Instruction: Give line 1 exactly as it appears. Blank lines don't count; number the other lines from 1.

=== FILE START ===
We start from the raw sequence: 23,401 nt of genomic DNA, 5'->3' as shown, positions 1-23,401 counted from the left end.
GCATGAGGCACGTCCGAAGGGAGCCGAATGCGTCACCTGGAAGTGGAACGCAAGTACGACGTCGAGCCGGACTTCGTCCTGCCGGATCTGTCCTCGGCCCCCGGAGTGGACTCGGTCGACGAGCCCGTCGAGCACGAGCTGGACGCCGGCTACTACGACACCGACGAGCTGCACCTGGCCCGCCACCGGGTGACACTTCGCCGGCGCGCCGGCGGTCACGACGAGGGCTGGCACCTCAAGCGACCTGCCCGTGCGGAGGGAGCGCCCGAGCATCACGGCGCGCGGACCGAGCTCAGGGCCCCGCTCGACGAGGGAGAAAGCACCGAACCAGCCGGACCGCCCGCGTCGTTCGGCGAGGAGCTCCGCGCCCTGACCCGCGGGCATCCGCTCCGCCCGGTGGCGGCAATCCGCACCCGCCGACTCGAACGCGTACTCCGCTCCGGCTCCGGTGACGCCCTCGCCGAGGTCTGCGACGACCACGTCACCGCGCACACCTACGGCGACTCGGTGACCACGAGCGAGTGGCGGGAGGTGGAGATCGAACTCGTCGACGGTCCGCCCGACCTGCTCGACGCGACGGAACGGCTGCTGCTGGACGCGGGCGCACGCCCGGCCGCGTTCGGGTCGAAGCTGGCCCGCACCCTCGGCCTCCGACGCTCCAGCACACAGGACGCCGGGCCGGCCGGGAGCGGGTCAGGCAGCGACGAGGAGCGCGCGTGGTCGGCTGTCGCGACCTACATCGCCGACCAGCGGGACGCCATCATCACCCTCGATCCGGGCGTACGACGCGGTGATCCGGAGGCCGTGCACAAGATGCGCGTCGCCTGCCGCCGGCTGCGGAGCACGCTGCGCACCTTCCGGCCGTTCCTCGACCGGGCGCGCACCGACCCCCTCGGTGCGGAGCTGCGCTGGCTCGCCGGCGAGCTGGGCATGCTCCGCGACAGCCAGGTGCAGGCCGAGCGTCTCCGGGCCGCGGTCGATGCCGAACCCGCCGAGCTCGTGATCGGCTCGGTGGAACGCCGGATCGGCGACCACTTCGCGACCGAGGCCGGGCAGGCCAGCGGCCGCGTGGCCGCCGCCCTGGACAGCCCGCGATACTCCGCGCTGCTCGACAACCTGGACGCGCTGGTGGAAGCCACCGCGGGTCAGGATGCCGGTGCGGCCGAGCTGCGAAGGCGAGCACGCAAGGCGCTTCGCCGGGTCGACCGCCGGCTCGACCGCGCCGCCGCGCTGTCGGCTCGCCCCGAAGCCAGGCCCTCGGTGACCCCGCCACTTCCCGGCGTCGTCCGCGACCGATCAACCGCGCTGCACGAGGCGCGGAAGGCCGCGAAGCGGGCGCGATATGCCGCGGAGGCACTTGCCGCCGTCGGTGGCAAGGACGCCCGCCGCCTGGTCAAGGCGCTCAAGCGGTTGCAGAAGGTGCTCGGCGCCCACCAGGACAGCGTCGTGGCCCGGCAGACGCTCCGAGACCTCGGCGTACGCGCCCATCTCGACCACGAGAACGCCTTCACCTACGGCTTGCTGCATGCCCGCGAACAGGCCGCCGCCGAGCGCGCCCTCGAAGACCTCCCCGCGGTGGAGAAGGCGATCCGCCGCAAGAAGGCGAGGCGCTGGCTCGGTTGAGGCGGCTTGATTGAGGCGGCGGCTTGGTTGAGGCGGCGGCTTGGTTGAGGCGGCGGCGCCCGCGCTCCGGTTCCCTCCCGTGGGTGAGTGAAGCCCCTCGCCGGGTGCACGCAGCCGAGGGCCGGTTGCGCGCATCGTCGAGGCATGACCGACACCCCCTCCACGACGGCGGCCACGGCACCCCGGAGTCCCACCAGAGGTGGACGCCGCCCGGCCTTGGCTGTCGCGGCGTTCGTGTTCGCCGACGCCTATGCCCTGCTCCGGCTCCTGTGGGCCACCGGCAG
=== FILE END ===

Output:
We start from the raw sequence: 23,401 nt of genomic DNA, 5'->3' as shown, positions 1-23,401 counted from the left end.